Bil’s rating (out of 5): BB.
USA, 2005. Metro-Goldwyn-Mayer, State Street Pictures, Mandeville Films, Flavor Unit Entertainment. Story by Elizabeth Hunter, Screenplay by Kate Lanier, Norman Vance Jr.. Cinematography by Theo van de Sande. Produced by Shakim Compere, David Hoberman, Queen Latifah, Robert Teitel, George Tillman Jr.. Music by Christopher Young. Production Design by Jon Gary Steele. Costume Design by Sharen Davis. Film Editing by Michael Jablow.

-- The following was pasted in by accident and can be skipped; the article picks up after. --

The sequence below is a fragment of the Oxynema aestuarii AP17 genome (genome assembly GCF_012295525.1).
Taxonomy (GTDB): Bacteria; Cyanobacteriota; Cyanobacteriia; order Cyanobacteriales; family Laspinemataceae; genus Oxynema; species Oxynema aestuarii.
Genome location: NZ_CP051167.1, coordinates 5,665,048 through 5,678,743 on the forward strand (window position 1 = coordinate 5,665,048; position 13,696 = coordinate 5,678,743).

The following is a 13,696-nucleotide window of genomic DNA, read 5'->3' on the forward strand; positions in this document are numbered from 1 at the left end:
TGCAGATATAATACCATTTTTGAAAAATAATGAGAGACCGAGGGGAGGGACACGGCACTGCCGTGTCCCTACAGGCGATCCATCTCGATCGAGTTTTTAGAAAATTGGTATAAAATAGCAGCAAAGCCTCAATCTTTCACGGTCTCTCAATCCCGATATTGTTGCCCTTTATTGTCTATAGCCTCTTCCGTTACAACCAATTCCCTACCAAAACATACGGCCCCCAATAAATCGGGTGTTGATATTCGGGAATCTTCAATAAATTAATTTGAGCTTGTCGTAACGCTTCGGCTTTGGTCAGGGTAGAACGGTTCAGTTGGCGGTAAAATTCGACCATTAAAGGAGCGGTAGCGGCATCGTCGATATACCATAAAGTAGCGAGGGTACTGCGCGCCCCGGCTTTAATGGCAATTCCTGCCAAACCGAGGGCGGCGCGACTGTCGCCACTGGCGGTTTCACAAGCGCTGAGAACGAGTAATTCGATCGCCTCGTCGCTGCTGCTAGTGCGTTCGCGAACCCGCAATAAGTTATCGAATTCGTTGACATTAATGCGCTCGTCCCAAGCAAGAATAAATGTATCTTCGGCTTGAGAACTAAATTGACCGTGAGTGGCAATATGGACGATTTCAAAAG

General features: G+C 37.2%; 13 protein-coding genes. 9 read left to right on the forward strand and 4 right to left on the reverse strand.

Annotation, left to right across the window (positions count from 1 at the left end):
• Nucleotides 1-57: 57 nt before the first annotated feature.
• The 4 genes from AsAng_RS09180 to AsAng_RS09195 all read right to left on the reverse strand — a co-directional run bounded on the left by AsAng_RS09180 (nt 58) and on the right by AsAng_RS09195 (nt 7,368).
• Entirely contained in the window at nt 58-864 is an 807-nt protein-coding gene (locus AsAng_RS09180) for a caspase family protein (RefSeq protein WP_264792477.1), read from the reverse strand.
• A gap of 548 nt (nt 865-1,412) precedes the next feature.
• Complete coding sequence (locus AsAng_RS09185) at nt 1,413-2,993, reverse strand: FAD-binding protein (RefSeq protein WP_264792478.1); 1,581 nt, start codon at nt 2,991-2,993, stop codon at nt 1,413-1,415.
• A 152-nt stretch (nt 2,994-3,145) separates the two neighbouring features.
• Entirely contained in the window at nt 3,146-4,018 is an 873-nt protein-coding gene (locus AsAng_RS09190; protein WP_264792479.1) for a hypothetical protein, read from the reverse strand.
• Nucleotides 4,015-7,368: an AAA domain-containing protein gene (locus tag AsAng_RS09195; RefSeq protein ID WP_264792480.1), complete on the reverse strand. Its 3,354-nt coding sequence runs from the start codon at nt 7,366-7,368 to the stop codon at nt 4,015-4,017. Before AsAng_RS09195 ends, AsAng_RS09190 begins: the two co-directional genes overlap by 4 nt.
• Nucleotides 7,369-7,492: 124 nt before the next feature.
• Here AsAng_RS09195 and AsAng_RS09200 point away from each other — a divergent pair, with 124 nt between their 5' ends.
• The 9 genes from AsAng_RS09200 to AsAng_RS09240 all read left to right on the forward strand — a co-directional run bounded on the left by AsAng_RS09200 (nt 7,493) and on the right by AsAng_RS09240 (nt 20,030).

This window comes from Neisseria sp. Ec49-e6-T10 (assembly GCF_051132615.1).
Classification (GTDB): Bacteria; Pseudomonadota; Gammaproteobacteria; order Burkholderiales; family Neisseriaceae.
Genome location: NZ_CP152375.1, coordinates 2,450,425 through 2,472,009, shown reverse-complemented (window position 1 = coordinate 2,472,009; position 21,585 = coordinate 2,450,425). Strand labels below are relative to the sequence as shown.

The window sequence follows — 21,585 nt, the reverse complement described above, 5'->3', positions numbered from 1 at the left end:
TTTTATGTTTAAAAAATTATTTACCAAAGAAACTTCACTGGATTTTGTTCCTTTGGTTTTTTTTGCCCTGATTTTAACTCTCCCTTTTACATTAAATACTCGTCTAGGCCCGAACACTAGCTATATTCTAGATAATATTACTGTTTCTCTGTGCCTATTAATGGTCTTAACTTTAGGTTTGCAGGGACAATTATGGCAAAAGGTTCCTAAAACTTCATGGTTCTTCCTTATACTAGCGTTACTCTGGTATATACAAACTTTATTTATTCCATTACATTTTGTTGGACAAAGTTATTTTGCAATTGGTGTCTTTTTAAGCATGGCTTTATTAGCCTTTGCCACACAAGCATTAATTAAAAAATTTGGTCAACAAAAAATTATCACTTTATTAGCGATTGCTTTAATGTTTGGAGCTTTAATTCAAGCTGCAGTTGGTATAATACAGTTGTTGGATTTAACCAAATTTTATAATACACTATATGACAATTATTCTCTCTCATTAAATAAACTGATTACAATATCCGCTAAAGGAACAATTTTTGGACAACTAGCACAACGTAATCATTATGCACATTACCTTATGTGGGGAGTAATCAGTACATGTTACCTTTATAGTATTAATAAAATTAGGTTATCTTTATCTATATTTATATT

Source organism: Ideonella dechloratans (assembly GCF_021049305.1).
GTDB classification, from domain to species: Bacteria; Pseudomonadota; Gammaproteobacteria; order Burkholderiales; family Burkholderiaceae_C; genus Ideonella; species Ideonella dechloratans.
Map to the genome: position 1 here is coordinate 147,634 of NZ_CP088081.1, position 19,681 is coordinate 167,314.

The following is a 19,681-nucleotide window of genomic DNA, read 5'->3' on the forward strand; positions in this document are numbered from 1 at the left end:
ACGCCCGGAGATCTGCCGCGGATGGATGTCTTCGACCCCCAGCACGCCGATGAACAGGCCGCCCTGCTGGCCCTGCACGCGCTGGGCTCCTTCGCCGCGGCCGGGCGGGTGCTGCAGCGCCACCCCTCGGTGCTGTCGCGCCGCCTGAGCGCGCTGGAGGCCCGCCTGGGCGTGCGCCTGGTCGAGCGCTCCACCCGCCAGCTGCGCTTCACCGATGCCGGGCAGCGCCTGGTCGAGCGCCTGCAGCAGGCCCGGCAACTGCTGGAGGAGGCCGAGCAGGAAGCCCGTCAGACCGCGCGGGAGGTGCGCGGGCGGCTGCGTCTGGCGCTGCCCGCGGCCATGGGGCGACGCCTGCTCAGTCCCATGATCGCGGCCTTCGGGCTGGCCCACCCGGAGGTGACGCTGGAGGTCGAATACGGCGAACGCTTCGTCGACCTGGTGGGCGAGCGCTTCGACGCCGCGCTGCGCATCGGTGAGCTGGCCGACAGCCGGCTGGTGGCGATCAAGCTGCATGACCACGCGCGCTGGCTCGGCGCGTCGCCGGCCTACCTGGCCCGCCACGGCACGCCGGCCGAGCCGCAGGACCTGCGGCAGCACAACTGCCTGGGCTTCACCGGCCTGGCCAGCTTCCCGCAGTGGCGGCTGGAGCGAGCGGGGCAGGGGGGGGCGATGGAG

Spin-off from the Barbershop franchise gives Queen Latifah, who had a cameo in Barbershop 2, her own film. She plays a widow with a small daughter who, at the beginning of the film, has packed them up and moved from Chicago to Atlanta, where she works in the chic salon of an unkind, self-important stylist (Kevin Bacon in a ridiculous caricature). One day she decides she’s had enough and walks out on the job, switching to her dream of owning her own shop, which after a few minor bumps in the road she accomplishes. Much like the previous two films, this one concentrates on watching the employees of the titular establishment in their place of business as they tend to the needs of their customers and discuss current issues with each other. Unfortunately, unlike in the original Barbershop, the characters are too broad and flat, and the conversations are silly and very rarely go anywhere challenging or important. Latifah’s winsome personality at least makes it worth seeing through to the end, and Djimon Hounsou, is lovely as her love interest.